If your child scored low on a phonemic awareness subtest (a necessary skill for reading and spelling) but high on all the others, his IQ would be considered normal or above. You would be told that because your child has the potential (IQ) he will need either more motivation or additional instruction while completely ignoring the cause of his difficulty – poor phonemic awareness!
The cause will go untreated, and the struggles will continue. Not assuring that your child has the adequate underlying learning tools for learning is like asking someone to build a house today with nothing other than a hammer, handsaw, and a screwdriver.
PACE was developed in clinical settings using real people with real learning problems but utilizing and applying the best scientific research.
PACE is directed by some of the nation’s most highly regarded experts on learning in the fields of clinical and neuropsychology, visual and auditory processing, and education. These experts have been responsible for hundreds of professional articles, research projects, books, publications, and lectures throughout the world. Their purpose is to ensure that new developments in learning are applied to help those with cognitive deficiencies succeed.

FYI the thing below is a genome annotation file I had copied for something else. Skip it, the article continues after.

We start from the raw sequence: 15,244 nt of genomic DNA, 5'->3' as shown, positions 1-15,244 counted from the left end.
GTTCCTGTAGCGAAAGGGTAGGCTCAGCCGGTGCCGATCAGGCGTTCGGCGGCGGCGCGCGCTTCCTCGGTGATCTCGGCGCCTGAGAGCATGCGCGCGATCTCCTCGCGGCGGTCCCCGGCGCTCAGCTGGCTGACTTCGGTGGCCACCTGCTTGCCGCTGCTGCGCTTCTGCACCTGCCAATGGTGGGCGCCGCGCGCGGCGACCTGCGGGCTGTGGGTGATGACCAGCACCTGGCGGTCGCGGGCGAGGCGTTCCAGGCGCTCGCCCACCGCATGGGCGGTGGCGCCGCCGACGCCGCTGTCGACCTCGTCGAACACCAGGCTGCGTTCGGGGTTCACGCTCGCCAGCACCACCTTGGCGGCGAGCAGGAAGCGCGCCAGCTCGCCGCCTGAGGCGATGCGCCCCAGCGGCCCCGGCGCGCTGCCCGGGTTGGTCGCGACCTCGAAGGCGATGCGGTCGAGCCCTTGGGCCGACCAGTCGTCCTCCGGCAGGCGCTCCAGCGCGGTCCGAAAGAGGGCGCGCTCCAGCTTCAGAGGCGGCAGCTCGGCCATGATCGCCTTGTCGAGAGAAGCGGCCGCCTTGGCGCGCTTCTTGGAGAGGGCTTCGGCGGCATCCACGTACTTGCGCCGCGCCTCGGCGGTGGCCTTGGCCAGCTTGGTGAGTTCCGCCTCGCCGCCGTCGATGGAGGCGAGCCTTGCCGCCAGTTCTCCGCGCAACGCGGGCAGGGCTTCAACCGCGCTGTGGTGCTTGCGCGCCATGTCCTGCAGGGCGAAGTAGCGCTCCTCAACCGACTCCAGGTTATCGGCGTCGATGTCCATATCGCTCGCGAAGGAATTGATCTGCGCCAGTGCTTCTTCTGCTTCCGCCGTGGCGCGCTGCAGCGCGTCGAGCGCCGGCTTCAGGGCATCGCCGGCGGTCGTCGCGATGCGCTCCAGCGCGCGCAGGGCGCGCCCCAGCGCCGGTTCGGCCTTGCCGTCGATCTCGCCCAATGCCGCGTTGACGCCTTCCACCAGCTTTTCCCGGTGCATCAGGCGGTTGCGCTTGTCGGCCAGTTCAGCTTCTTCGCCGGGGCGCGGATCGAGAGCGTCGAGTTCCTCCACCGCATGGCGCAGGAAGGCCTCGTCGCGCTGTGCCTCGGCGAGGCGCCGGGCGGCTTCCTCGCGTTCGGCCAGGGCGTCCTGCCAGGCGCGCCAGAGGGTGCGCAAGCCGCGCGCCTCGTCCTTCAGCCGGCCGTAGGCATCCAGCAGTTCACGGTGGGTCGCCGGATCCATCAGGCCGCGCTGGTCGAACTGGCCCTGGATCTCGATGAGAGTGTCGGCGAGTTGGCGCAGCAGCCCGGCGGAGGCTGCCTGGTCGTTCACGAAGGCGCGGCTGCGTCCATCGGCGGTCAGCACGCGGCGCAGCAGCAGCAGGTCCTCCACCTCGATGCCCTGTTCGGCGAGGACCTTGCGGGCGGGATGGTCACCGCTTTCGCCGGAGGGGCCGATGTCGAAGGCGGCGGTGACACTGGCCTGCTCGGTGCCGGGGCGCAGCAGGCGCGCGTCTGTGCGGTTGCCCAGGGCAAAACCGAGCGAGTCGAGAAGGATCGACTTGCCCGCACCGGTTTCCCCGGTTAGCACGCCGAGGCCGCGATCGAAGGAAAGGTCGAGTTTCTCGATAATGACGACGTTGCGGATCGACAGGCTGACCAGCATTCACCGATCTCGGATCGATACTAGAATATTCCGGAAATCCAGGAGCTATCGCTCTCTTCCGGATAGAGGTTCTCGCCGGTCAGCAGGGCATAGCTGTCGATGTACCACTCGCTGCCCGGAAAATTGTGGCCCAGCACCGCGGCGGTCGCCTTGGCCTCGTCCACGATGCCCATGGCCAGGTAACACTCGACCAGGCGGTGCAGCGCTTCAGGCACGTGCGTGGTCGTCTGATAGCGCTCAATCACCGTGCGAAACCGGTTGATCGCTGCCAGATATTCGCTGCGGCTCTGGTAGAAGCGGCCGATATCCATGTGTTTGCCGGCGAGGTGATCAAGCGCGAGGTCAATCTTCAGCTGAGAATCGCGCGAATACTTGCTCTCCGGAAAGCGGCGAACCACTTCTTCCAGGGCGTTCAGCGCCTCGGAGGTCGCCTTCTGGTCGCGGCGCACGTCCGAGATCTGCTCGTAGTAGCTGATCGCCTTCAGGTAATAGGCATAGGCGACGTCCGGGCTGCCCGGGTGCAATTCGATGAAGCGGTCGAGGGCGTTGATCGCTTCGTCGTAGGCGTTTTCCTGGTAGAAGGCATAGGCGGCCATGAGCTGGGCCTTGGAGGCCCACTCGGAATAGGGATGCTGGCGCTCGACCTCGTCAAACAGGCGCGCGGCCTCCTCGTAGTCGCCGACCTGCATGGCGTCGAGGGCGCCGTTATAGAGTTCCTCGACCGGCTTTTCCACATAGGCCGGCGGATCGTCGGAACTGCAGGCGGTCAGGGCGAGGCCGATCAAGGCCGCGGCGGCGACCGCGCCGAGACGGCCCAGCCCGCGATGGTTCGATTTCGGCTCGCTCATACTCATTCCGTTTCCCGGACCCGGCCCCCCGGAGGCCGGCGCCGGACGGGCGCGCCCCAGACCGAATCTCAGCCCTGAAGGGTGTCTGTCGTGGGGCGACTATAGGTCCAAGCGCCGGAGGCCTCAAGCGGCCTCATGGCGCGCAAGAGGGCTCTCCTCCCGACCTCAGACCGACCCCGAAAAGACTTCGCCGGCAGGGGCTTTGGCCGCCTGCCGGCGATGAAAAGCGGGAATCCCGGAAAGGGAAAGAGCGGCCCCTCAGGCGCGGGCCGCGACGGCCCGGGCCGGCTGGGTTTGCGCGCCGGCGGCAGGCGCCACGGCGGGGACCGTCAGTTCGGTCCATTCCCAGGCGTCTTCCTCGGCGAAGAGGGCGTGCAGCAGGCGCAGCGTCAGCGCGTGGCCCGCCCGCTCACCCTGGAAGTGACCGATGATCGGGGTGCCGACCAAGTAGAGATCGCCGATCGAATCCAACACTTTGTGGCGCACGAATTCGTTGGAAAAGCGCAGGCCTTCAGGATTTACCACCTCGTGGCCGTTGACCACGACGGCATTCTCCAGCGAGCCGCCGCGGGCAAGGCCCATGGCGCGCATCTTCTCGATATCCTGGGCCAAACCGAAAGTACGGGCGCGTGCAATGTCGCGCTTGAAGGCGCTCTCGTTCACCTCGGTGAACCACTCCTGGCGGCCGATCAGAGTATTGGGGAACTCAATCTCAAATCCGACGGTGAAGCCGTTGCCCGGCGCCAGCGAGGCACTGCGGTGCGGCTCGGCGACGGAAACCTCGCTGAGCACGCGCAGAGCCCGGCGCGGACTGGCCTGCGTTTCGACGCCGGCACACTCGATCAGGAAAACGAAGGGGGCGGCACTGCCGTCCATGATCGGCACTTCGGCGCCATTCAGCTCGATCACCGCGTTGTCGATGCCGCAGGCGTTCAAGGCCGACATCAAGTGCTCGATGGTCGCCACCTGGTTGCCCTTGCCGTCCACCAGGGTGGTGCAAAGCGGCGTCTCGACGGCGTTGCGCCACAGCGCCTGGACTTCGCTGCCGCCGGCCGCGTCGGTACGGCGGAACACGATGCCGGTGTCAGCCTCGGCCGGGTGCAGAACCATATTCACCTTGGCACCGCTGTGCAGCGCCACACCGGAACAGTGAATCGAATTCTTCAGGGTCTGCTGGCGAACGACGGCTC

In the last few years, great strides have been made by researchers to expand our understanding of how the brain works. This has allowed the creation of better learning models and remedial strategies to help those who have difficulty learning. Today, PACE is at the forefront of using this knowledge to make significant improvements in learning skills.